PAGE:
Scores of our churches find Messy Church a good way of reaching community and especially connecting with those who might be reluctant to come to church on a Sunday – and St Margaret’s, Frizinghall is no different as this short film in our year long campaign, We are the Diocese of Leeds, shows. St Margaret’s is a parish near Shipley on the outskirts of Bradford, home to many Muslim families. They found that Messy Church was a really good opportunity to be able to welcome people from different faiths into the church in a non threatening, fun way. They now run Messy church on the second Sunday of every month from 3-5pm with a range of games, activities, songs, a Bible story and a meal to share at the end. You can find out how Messy church could work for you in your context with free training workshops by its creator, Lucy Moore from the Bible Research Fellowship. The first, will be held at Ripon Cathedral on Sat March 4 from 10am with creative ideas and inspirational training, including the basics of Messy Church, Messy discipleship, and open space creative discussion. NEXT: 15th July 2017, 2-4pm Bradford Cathedral 25th November 2017, 10-3pm Wakefield Cathedral To book a free place, please contact Sammi Tooze in the Church Growth department on: firstname.lastname@example.org 0113 3530266
St Stephen’s Bowling is situated in an area of great need in the centre of the city of Bradford. Its vicar, the Revd Jimmy Hinton and his wife, Sarah both have a heart for the poor and their church has become a hub for the local community with its Shine project which includes a weekly Craft club, a CAP Job Club, access to computers, a gardening club, wellbeing activities and a Children’s Clothing Bank. Around the church building there are football nets and spaces for local youngsters to play. The film shows a day in the life of St Stephens. The weekly Refugee welcome group is run in partnership with Refugee Action. There are activities for children to meet with others who understand their situation, and, as well as general support, the adults can receive advice on their status and other wellbeing activities. The creative group is Creative Threads. It meets once a week and provides a supportive social group for those from the church and community - encouraging friendship as well as teaching new skill.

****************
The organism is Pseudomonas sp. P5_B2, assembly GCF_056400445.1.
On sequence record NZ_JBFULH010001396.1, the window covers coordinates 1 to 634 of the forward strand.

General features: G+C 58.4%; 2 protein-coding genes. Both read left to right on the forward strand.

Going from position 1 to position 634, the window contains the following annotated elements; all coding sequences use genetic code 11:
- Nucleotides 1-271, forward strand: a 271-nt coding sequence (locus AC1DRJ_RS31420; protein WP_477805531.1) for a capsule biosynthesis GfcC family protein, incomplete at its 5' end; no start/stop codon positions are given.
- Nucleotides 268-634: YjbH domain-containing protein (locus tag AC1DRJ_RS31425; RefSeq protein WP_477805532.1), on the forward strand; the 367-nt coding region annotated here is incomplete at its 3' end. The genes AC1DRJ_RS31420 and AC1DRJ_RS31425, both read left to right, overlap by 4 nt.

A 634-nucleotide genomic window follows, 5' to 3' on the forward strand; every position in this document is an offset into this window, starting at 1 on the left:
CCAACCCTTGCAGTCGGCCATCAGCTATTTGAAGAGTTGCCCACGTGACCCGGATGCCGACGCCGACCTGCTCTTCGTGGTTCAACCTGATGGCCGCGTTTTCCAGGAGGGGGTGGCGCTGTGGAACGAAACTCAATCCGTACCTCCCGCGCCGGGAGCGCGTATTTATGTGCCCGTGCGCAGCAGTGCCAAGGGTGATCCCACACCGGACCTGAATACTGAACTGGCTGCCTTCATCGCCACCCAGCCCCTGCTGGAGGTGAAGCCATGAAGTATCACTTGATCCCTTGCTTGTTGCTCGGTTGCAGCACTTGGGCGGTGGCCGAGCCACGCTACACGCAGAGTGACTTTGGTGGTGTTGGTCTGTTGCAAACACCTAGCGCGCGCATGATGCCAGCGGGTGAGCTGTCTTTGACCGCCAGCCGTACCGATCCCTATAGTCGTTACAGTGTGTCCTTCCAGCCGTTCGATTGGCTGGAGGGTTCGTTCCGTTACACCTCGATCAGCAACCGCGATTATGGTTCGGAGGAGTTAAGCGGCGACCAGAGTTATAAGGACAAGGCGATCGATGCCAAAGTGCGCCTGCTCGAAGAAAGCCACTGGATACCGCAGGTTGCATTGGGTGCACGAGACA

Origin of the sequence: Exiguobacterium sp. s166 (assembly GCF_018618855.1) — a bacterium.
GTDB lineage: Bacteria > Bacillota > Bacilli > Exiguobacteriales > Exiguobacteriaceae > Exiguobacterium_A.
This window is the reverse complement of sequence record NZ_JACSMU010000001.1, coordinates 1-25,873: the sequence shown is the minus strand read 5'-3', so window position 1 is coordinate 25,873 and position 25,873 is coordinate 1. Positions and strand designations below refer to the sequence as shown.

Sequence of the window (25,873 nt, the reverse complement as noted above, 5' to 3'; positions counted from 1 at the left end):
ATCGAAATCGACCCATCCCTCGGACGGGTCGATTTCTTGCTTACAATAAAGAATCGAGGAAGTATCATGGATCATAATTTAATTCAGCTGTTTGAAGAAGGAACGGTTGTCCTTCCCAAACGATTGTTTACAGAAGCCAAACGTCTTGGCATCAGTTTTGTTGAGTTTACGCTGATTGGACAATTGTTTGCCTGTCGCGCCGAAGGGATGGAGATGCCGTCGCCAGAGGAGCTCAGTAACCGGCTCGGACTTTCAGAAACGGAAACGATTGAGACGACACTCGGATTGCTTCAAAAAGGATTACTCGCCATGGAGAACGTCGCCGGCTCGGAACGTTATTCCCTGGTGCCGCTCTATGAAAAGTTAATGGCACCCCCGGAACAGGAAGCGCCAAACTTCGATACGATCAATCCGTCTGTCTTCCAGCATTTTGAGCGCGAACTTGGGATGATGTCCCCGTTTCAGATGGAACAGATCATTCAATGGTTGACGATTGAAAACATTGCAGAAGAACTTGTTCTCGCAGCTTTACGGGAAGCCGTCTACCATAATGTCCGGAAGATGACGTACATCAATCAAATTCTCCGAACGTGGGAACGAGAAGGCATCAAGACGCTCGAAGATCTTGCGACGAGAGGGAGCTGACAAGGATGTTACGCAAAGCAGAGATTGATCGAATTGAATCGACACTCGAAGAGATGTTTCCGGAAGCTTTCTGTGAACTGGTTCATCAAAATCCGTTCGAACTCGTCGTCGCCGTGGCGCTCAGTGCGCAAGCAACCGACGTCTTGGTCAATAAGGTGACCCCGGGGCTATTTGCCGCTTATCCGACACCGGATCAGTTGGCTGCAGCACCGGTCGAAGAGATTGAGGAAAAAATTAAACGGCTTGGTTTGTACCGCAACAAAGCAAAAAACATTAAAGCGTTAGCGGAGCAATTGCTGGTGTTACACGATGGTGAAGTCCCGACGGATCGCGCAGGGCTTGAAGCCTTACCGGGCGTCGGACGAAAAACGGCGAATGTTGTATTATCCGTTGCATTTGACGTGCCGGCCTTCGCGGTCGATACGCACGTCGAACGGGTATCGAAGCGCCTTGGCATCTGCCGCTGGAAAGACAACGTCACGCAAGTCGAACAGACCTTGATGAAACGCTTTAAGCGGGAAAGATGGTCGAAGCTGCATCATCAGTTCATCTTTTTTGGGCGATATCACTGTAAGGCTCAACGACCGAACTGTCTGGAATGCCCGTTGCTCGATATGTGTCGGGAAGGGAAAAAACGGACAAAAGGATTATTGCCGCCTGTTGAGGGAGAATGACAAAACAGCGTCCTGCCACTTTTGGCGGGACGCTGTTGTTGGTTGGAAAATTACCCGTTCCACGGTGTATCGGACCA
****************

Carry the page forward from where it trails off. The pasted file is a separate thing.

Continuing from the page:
This is a short promotional version of We are the Diocese of Leeds film – no longer than 20 seconds designed to share on social media to signpost people to our website to find out more of who we are and what we do.. Feel free to share it.
A year-long campaign to celebrate all that we are and all that we do here in the Diocese of Leeds. Called ‘We Are the Diocese of Leeds’, this short film reveals the rich and varied day in the life of our churches as they serve their communities where they are from dawn til dusk. Despite our differences, it is clear that community is at the heart of all we do. Serving those around us; whatever their need may be. Connecting and showing them a loving God; a God who loves his people where they are. Please use this film where you can – show it in your churches; your parishes; your schools, your church halls, your house groups, Chapters, deaneries, - let’s show people who we are here in this Diocese of Leeds. And every two weeks – to coincide with the e –news – we will upload a short-form film (no longer than two mins) telling these stories and more from across our Diocese. Please share them.
On his fifth week spent in one of the deaneries of Bradford Episcopal Area, Bishop Toby visits foodbanks and projects in the Bowling and Horton Deanery, meets mums and toddlers, lunch clubs, a local Mosque and an after-school club along with clergy and lay members.